But, as one of this column’s correspondents, Property Insights principal Rob Ellis points out, claims of a record fall in the terms of trade are overblown.
True, the terms of trade have fallen sharply (the index has fallen below 160 points surging above 180 around the start of the decade), but they are still very high in historical terms (see chart).
Nonetheless, the Government has trimmed its real non-farm GDP growth forecasts. The economy is now expected to expand by 2.5 per cent this financial year (a 0.25 percentage point reduction from the May forecast) but still grow by 3 per cent in 2015-16.
And it expects household consumption to grow at a similar rate – a questionable assumption when many workers are seeing their pay go backwards in real terms, and rising unemployment and slowing house price growth are only making households even more careful about their spending.
Dumping even more off the public payroll and squeezing the incomes of those left on it is only going to make the task of achieving these growth forecast more difficult.
terms of trade

Leave a comment

Filed under Uncategorized

Tony Abbott’s world just gets uglier

The ugly position the Abbott Government finds itself in has been underlined by the latest tax revenue and public expenditure figures from the official statistician.
A lot of attention will probably be drawn to the 15 per cent plunge in tax receipts across all levels of government in the September quarter to less than $100 billion.
There is no doubt that tumbling commodity prices and weak wages growth are weighing heavily on the Budget ledger – Deloitte Access Economics reckons the write-downs will push the Budget deficit to $34.7 billion this financial year – $5 billion more than the Government forecast in May.
But the steep 15 per cent fall reported by the Australian Bureau of Statistics today is hardly unexpected – it happens every year at this time. Historically, the three months to September is the weakest quarter for tax collections, for the obvious reason that most corporations settle their annual tax bill in the June quarter.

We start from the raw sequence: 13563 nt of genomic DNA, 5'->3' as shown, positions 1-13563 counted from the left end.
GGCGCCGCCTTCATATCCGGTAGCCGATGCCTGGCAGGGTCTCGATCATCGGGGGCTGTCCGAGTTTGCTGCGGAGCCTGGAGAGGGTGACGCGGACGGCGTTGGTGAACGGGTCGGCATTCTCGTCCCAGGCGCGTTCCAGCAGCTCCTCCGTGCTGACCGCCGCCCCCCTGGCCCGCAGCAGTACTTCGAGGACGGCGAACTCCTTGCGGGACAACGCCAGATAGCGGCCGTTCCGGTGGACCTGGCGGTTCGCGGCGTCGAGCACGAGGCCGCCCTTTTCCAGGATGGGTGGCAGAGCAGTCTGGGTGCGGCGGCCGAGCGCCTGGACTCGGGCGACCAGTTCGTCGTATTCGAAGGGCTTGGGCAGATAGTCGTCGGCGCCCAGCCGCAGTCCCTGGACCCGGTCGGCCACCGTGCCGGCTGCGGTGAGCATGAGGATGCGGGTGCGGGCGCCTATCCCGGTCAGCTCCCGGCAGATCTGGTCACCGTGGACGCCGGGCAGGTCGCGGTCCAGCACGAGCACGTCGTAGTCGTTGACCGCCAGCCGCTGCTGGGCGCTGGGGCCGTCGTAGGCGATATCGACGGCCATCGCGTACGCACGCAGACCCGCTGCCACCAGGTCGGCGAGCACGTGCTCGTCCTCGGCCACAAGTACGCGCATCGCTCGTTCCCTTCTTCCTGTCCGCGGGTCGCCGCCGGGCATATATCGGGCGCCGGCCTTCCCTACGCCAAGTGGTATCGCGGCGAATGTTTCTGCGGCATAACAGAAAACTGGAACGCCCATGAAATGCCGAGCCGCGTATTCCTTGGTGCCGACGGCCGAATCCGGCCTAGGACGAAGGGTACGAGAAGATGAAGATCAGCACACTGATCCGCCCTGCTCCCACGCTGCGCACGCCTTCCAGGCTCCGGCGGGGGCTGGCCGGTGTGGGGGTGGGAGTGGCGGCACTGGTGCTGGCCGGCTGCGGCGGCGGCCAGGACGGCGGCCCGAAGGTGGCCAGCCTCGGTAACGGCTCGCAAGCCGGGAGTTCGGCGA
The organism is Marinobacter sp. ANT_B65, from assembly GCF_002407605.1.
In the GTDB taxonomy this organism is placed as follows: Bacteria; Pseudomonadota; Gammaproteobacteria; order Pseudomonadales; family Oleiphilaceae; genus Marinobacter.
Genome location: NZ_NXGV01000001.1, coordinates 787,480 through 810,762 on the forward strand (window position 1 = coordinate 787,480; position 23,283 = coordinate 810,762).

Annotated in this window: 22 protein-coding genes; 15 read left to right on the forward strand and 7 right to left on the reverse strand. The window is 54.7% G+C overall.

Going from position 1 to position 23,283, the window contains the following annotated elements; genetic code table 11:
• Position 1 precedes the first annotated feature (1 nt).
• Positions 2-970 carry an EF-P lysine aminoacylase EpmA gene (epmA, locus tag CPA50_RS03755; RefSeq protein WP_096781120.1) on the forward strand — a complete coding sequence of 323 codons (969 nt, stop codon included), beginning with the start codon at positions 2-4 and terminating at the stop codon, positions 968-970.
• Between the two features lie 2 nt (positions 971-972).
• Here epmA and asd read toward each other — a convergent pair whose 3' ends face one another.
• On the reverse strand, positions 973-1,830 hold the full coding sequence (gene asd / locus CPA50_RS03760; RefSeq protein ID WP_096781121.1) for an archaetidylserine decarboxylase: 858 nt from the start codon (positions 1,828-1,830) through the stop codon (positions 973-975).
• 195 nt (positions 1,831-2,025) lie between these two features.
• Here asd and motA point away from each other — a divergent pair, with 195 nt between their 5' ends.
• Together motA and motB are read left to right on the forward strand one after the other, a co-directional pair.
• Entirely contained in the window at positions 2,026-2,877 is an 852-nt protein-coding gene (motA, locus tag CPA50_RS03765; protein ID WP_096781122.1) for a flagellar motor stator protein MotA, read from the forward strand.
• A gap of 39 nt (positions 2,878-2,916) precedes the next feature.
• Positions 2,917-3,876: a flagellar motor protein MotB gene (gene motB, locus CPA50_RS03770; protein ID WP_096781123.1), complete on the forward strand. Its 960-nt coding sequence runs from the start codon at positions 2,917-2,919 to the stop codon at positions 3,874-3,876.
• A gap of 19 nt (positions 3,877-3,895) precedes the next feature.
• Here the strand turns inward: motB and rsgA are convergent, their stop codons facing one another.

What is more telling is the ABS’s assessment that Commonwealth spending (ex-defence) grew 2.2 per cent in the September quarter and is up more than a 1 per cent from where it was when the Coalition came to office little more than a year ago.
The Government will probably claim that this is because so many of its Budget savings measures have been stymied by a hostile Senate.
But they should not be let off the hook so easily.
Take the $7 Medicare co-payment proposal, which is languishing on the Government’s books and hasn’t even made it onto Parliament’s agenda yet.
The Government claims it will save $3.5 billion by slicing $5 from Medicare rebates for GP, pathology and diagnostic imaging services. But this money has not been slated to improve the Budget bottom line.
Instead, the revenue was to be directed to the Medical Research Future Fund, to provide a fig leaf for Tony Abbott’s pre-election pledge not to cut spending on health.
Other measures will take years to deliver savings, such as shifting more tertiary tuition costs onto students.